Food Supplies in Southern Gaza at Risk, Says UN Official, Reuters
Distribution of aid has been hampered by military operations, delayed Israeli authorisations and increasing lawlessness within Gaza. Skau said that although more food was reaching northern Gaza, basic healthcare, water and sanitation was needed to “turn the curve in the north on famine completely”. Israel needed to let more healthcare goods into Gaza, he said.

IDF Warns Hezbollah Is Bringing Israel to the Brink of a ‘Wider Escalation’, The Times of Israel
“Hezbollah’s increasing aggression is bringing us to the brink of what could be a wider escalation, one that could have devastating consequences for Lebanon and the entire region,” IDF Spokesman Rear Adm. Daniel Hagari said in an English-language video statement.

Israel Defence Exports Hit Record $13.1 Billion in 2023, Reuters
Some 36% of exports came from missile, rocket and air defence systems, followed by radar and electronic warfare, weapon stations and launchers at 11% each, with crewed aircraft and avionics at 9%, the Defence Ministry said. Defence exports, which totalled $12.5 billion in 2022, have doubled over the past five years.

Protesters Block Major Highways and Interchanges in Call for Early Elections, The Times of Israel
Dozens of activists gathered at Tel Aviv government offices, calling for “tax resistance” against the government. Prime Minister Benjamin Netanyahu’s government is facing massive blame over its failure to prevent the October 7 massacre, with some also charging that it has fumbled when dealing with key matters relating to the conflict such as negotiating a deal to release the hostages.

Opinion and Analysis

U.N. Humanitarian Chief: World Leaders Are Failing Us, The New York Times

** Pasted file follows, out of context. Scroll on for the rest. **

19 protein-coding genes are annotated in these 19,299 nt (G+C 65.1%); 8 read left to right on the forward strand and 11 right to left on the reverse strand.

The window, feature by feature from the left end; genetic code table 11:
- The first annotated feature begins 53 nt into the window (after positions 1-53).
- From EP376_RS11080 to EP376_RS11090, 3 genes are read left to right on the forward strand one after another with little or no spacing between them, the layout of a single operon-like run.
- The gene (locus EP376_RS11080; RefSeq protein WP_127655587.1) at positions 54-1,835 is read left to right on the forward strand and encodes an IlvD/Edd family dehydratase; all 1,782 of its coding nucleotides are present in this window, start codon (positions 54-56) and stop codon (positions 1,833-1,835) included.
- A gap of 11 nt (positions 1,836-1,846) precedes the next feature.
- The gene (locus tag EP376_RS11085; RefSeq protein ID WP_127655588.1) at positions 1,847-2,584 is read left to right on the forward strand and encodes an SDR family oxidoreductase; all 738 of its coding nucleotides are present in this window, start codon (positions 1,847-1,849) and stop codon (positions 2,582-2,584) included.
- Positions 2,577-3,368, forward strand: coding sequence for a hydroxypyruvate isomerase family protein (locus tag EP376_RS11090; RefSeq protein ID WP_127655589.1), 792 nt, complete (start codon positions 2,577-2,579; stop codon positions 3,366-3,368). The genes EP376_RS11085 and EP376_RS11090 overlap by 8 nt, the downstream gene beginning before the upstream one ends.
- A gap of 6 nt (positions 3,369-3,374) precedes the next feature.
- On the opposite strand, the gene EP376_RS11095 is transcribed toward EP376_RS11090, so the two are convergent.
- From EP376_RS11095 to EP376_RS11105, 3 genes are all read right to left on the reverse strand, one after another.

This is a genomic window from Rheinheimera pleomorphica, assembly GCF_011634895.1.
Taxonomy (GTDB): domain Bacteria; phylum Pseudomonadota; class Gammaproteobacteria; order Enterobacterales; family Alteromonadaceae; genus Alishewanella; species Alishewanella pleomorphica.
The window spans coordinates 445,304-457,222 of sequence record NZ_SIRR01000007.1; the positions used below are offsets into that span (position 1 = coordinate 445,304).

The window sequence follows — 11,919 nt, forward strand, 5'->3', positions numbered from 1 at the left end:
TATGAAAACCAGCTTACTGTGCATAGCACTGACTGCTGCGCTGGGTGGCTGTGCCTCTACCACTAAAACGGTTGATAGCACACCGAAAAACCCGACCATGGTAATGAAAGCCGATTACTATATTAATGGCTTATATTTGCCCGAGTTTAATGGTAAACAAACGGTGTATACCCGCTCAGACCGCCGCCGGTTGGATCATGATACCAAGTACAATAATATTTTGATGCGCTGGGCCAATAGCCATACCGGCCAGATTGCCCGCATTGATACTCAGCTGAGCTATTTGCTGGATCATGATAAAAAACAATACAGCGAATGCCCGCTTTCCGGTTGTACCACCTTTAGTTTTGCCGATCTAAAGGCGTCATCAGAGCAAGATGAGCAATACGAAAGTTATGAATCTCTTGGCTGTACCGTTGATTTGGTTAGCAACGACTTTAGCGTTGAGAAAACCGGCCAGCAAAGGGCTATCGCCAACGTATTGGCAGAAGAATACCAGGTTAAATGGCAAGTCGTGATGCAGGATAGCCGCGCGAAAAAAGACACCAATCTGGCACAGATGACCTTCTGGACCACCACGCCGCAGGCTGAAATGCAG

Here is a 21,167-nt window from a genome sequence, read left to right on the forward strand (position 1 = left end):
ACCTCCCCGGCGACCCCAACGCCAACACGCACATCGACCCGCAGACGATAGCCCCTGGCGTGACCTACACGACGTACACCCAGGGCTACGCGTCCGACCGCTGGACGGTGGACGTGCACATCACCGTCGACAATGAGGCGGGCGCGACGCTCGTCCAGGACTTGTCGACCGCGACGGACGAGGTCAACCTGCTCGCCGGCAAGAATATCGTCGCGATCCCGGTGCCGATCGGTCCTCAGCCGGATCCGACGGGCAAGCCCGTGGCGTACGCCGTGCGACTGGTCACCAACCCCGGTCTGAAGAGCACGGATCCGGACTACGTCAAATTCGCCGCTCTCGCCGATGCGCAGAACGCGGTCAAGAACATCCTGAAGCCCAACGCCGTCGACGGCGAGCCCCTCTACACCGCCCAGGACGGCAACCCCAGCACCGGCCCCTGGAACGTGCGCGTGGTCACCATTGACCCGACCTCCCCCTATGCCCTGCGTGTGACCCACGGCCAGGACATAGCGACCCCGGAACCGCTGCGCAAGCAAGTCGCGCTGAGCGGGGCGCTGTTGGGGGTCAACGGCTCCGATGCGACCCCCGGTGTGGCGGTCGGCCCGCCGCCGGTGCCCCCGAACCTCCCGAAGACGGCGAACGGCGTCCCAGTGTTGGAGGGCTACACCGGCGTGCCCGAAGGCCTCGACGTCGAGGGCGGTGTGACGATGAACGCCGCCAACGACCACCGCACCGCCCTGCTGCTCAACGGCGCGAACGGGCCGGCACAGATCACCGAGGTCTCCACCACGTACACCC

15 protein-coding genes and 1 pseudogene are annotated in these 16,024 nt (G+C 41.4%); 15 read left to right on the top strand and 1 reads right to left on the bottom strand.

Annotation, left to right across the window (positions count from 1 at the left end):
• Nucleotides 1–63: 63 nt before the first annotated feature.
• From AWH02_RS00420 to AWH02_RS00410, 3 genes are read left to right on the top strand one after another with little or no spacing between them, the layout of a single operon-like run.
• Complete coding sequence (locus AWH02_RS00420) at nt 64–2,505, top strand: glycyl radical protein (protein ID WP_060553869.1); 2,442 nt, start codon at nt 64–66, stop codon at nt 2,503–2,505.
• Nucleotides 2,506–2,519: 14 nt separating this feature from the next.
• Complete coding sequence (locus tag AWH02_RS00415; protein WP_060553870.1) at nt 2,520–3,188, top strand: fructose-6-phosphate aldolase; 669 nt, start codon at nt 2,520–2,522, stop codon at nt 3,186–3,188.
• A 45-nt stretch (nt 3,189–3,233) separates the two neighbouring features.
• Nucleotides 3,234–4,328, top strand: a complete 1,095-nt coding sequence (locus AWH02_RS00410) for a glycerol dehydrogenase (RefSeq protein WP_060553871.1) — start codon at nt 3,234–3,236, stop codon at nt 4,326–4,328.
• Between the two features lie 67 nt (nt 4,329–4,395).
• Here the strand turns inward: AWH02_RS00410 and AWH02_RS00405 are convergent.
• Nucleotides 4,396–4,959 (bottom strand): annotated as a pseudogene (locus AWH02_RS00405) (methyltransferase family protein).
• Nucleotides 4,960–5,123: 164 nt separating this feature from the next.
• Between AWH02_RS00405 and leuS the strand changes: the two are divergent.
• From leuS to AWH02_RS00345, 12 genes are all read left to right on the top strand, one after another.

Martin Griffiths writes, “these failures are particularly evident in the fact that every year, international funding for humanitarian relief reaches nowhere near the amount required, while individual nations’ military spending increases. In 2023, the world’s collective military expenditure rose to $2.4 trillion, while the United Nations and other aid organizations scraped together just $24 billion for humanitarian assistance, a mere 43 percent of the amount required to meet the most urgent needs of hundreds of millions of people.”

Israel Can Dig In — Or Declare Victory and Gain Advantages, Forward
Dan Perry states, “Part of the problem is that Netanyahu has set the bar for “total victory” so high; this is generally a bad idea in life, since failure to meet such a goal projects weakness and failure. Better instead, then, to declare victory and move on. Netanyahu’s benighted coalition allies would rebel, and so his patriotism will soon be tested.”

As War Drags On, Gazans More Willing to Speak Out Against Hamas, The New York Times
Raja Abdulrahim reports, “Some of the Gazans who spoke to The New York Times said that Hamas knew it would be starting a devastating war with Israel that would cause heavy civilian casualties, but that it did not provide any food, water or shelter to help people survive it. Hamas leaders have said they wanted to ignite a permanent state of war with Israel on all fronts as a way to revive the Palestinian cause and knew that the Israeli response would be big.”

One of the Most Striking Minor Characters in Herman Wouk’s World War II Novel the Winds of War Is Leslie Slote, Moment Minute
Noah Philips writes, “Unapologetically genocidal rhetoric by Israeli leaders is one of the best arguments South Africa has in favor of their case in the International Court of Justice. His views may seem extreme, but his core premise—the nullification of the two state solution without any allowance for a Palestinian presence in the country—has become the default in many Jewish spaces. Meanwhile, the American-Israel Public Affairs Council spends millions upon millions of dollars to punish criticism of Israel and stifle the democratic process, allying with 2020 election deniers beholden to Donald Trump in the process.”

How Much of a Threat Does Hamas Still Pose to Israel?, CFR
Bruce Hoffman shares, “At this point, it’s unclear whether Hamas’s strategy—sacrificing the lives of innocent civilians in Gaza to undermine global support for Israel—will erode its support among Palestinians. Yahya Sinwar, Hamas’s military leader in Gaza, has described the tens of thousands killed and injured as “necessary sacrifices.” This cynical encouragement of loss of life and harm to their fellow Palestinians has long been a prominent feature of Hamas’s strategy.”